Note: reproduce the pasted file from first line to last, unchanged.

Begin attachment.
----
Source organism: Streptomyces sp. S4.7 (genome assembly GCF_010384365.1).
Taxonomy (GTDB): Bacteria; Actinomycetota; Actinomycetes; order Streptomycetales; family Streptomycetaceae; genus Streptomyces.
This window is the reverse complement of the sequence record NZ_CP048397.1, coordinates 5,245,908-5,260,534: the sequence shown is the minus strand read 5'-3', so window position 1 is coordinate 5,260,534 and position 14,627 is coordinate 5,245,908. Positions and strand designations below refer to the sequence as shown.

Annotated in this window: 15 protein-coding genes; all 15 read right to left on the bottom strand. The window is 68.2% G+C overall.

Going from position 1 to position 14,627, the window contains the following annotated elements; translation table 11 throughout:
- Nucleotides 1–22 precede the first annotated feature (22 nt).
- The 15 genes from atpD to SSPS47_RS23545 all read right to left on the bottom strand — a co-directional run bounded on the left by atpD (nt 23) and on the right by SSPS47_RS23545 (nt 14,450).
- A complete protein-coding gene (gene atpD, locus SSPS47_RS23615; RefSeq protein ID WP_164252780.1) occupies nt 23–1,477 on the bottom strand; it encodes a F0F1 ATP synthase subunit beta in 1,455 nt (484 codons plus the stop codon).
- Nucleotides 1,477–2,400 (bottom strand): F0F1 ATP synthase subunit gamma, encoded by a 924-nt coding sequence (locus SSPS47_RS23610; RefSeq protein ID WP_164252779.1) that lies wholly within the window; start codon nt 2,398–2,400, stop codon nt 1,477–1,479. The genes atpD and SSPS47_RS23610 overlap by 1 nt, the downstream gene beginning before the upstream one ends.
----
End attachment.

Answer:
Source organism: Streptomyces sp. S4.7 (genome assembly GCF_010384365.1).
Taxonomy (GTDB): Bacteria; Actinomycetota; Actinomycetes; order Streptomycetales; family Streptomycetaceae; genus Streptomyces.
This window is the reverse complement of the sequence record NZ_CP048397.1, coordinates 5,245,908-5,260,534: the sequence shown is the minus strand read 5'-3', so window position 1 is coordinate 5,260,534 and position 14,627 is coordinate 5,245,908. Positions and strand designations below refer to the sequence as shown.

Annotated in this window: 15 protein-coding genes; all 15 read right to left on the bottom strand. The window is 68.2% G+C overall.

Going from position 1 to position 14,627, the window contains the following annotated elements; translation table 11 throughout:
- Nucleotides 1–22 precede the first annotated feature (22 nt).
- The 15 genes from atpD to SSPS47_RS23545 all read right to left on the bottom strand — a co-directional run bounded on the left by atpD (nt 23) and on the right by SSPS47_RS23545 (nt 14,450).
- A complete protein-coding gene (gene atpD, locus SSPS47_RS23615; RefSeq protein ID WP_164252780.1) occupies nt 23–1,477 on the bottom strand; it encodes a F0F1 ATP synthase subunit beta in 1,455 nt (484 codons plus the stop codon).
- Nucleotides 1,477–2,400 (bottom strand): F0F1 ATP synthase subunit gamma, encoded by a 924-nt coding sequence (locus SSPS47_RS23610; RefSeq protein ID WP_164252779.1) that lies wholly within the window; start codon nt 2,398–2,400, stop codon nt 1,477–1,479. The genes atpD and SSPS47_RS23610 overlap by 1 nt, the downstream gene beginning before the upstream one ends.